with wbirh wc can read off dimensions in the same manner that dimensions are read upon an ordinary scale in orthographic. drawings. The above is Parish's method, but the same results maybe obtained in a simpler manner, as shown in Fig. 2. Here two lines are drawn upon the base line A-D, having angles of 450 and 30° respectively between them. The true scale is plotted upon the 45° angle line A-B, and the divisions projected as before upon the 30° line A-C, which becomes the reduced or isometric scale. This method is based on the construction shown in Fig. 3. Where the dotted line C- a is at an angle of 450 with the horizontal diagonal C—b, and the full line c~a' is at an angle of 300 with the horizontal, and, as previously explained, the full line is the isometric equivalent for the real edge c -a, it follows that any portion of the real line would be in like manner represented isometrically by dropping a perpendicular from it to the isometric edge, as shown at /
It is advisable to be acquainted with the above theory of isometric projection for a full understanding of the subject, but in practice it is usual to disregard the fact that an isometric projection is smaller than the object represented, whatever scale may be used, and to mark oft the required dimensions with a rule or an ordinary scale upon the three root lines which represent respectively the length, breadth and thickness of the object. This may be safely done, as every part of the drawing is proportionately reduced. The method now to be described has been variously termed pseudo-isometric, conventional isometric and angular projection. Neither term is entirely distinctive or very illuminating, and the writer suggests the term equal angle projection as being more descriptive of the procedure.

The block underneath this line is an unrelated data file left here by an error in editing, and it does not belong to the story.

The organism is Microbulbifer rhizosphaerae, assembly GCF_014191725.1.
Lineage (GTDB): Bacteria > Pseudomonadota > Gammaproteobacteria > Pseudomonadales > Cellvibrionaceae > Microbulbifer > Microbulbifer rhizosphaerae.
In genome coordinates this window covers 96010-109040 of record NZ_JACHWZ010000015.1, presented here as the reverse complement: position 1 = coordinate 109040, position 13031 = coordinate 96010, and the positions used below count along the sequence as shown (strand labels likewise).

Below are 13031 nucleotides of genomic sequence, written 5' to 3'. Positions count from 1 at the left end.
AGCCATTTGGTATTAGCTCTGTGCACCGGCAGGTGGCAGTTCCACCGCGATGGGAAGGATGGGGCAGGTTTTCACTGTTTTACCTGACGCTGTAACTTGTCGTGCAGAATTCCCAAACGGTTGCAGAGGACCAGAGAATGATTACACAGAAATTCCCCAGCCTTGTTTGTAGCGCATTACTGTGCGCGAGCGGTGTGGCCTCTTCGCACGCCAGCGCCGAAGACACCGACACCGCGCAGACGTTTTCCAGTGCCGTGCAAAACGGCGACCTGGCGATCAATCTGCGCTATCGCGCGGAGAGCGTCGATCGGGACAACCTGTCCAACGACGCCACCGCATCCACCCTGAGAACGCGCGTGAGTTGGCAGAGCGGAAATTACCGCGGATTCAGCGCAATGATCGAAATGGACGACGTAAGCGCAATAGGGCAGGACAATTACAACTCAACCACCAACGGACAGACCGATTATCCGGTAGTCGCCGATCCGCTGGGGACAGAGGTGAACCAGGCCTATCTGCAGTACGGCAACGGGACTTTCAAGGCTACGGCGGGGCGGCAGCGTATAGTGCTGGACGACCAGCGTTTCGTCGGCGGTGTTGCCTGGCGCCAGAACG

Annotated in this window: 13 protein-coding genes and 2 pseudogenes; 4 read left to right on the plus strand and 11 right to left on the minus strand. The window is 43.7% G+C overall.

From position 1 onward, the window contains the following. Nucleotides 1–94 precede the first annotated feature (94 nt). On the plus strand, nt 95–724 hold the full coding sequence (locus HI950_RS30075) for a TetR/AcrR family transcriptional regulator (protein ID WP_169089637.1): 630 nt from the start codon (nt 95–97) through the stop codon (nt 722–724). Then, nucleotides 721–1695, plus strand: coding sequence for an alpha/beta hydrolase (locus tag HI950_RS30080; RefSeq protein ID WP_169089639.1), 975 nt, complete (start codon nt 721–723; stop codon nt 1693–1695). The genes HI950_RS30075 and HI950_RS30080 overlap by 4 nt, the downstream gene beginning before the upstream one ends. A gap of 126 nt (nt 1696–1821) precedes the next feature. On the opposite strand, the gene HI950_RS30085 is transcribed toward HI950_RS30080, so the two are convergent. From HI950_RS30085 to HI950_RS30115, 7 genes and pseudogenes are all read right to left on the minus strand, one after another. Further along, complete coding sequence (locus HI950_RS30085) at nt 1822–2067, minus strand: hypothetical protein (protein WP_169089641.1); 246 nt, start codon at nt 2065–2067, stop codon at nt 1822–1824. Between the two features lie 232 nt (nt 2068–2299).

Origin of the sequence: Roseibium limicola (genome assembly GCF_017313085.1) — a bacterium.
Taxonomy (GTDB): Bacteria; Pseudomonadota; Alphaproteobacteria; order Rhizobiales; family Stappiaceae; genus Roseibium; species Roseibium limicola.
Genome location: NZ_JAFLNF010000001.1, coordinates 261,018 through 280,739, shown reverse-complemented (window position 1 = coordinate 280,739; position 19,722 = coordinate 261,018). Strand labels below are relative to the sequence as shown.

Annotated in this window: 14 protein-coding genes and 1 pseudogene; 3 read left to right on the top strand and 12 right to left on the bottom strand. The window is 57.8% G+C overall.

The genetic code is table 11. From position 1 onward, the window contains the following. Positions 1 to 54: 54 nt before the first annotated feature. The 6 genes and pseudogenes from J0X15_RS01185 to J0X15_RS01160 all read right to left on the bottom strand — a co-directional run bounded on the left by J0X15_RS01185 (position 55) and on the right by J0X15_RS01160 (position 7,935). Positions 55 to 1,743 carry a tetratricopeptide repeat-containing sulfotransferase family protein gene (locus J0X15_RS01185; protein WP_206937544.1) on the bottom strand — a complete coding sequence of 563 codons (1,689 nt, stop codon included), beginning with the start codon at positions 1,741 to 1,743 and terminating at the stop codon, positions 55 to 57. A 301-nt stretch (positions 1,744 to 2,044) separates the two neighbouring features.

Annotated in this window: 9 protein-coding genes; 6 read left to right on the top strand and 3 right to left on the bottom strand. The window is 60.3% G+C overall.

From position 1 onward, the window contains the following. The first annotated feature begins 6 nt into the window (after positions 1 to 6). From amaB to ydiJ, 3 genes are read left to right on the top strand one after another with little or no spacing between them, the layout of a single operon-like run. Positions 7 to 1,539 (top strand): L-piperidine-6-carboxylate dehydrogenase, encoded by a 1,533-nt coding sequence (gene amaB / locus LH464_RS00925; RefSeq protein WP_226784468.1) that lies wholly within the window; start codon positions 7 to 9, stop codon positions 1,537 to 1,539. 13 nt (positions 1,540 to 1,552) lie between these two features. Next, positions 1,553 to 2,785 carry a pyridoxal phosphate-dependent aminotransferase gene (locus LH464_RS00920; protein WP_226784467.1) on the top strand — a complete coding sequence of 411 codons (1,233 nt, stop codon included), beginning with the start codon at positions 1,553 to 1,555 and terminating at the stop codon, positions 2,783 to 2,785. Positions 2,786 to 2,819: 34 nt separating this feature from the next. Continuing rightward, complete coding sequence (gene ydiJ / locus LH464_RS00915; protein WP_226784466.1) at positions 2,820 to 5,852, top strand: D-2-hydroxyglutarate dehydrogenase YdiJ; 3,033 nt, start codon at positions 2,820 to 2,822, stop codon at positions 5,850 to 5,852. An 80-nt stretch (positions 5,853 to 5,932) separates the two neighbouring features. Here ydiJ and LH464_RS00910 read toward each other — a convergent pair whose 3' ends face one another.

It has already been explained upon page 16 that any circle may be divided into 360 equal parts for the purpose of measuring angles, by observing how many degrees or divisions such angle contains, and, if a circle is divided into three equal parts by lines radiating from its centre, it will be
86 MECHANICAL PROJECTION
obvious that earh of these lines will contain 120 degrees,
120. This construction is made the basis of the form of isometric projection now to be described. A vertical line is drawn from the centre of Fig. 4 to the circumference a. Divide the circumference into three equal parts from point a, as at B and C, join these points to A, and we Lave the three " root lines," or isometric axes, upon which the three cardinal dimensions can be measured direct. These lines are the isometric projections of the edges in the object that are perpendicular to each other, and all other edges or surfaces that are parallel to these edges in the object must be made parallel to these axes in the projection. If this requirement is observed, no mistakes are likely to be made in the projection, and the completion of the cube within the circumscribing circle will be easy.